The Interpreter by Charles Randolph

The Interpreter by Charles Randolph

Dictators must be overthrown with words, and not pistols. This way is slower but more reliable. Otherwise, there is a big chance that everything will happen again and the country will be involved into a war. Only the interpreter can know the true value and strength of the right words. Sylvia Broome works as an interpreter at the UN headquarter. She is just a tiny cog in one complex mechanism. Her work is very important, as the leaders of the different countries have to find a common language with each other. Suddenly Sylvia finds out about the preparation of a murder. The Matobo President is to be a victim. Then agent Keller appears in her life. He is in charge of investigating the case. The agent does not trust Sylvia as some details from her dark past are constantly coming out. Still he is devoted to his work and strives to protect the interpreter. It is not his duty unlike the foreign leaders’ protection. But is this interpreter so defenseless as it seems?

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The Interpreter by Charles Randolph

Matobo, Africa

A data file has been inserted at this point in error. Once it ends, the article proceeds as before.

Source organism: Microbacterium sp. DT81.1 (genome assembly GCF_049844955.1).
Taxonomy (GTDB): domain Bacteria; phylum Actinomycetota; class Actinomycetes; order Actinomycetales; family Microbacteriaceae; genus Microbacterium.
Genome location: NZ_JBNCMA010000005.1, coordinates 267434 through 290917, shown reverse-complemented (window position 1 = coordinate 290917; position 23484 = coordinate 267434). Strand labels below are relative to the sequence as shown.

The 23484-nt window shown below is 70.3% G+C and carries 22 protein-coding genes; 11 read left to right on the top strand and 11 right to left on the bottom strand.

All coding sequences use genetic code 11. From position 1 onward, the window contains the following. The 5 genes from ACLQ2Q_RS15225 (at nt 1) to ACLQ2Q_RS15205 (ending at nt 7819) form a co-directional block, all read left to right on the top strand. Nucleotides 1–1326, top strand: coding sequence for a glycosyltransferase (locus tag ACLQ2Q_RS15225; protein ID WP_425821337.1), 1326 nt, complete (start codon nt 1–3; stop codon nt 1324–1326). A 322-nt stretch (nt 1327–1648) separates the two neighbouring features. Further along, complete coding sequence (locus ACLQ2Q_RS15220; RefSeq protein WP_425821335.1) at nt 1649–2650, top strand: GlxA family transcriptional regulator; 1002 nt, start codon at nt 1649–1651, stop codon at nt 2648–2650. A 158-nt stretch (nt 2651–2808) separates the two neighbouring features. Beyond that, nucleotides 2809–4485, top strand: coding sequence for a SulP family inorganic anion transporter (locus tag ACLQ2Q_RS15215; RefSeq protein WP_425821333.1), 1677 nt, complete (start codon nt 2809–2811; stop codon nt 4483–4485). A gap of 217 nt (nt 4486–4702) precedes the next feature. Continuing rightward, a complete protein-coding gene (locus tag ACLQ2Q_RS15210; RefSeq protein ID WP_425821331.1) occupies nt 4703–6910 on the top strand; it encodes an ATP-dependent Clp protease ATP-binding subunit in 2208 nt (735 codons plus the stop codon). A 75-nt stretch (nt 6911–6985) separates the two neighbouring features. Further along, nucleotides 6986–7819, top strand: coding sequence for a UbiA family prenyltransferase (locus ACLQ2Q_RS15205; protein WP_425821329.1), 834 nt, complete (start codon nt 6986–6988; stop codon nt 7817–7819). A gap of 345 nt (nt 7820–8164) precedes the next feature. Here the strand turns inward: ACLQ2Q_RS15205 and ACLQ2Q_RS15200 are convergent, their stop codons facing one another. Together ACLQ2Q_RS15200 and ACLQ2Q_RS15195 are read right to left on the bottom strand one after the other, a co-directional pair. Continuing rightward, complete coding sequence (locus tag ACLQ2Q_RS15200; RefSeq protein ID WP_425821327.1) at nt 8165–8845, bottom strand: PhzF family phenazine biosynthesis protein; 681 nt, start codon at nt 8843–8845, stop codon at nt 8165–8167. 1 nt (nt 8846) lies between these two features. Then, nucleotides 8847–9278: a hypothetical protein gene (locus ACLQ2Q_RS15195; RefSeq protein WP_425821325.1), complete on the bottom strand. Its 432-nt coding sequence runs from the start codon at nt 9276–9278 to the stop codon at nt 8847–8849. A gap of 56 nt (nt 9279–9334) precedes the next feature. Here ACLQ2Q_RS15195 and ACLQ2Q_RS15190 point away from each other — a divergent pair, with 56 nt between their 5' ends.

The hot sun burned down on the small town. An old wooden sign above the road was shaking in the strong wind. The words on it were unclear now, but it read: WELCOME PRESIDENT EDMOND ZUWANIE.

The car moved slowly down the road. The driver was a black African man. Next to him, a fair-haired white man was writing a list of names in a blue notebook. Another white man with long, dark hair sat in the back seat, holding two cameras.

“She refused to tell me her husband’s name,” the white man in the front seat shouted above the noise of the wind.

“The names of the dead are bad luck,” the driver replied.

The Interpreter by Charles Randolph

“Zuwanie murdered half the town. Can their luck get worse?”

The driver slowed the car. “He can murder the other half.”

The fair-haired white man put a gun and a new notebook into his bag. He and the driver climbed out of the car.

“Stay here,” the driver said to the cameraman.

Slowly, the two men walked across the street toward a large, old stadium. Outside, two boys kicked a ball around the dry, brown grass.

One of the boys shouted to the two men.

“They want to show us the bodies,” the driver said.

The boys took the men into a room inside the stadium. There was a strong smell of death. The men covered their noses and told the boys to go outside. In the dark corners of the room, they could see piles of bodies on the floor. “XOLA NOW!” was written in blood on the walls.

They started to check the bodies. They recognized some of the dead and found the names of others from the papers in their pockets. The white man pulled the notebook out of his bag and started to write.

Suddenly, there was a shout from one of the boys outside.

“Somebody’s coming!” the white man said.

The two men ran out into the bright sunlight. There was nobody outside – only the two boys. Slowly, one boy lifted a gun and shot the black African in the chest. Then he turned to the white man and shot him in the stomach…

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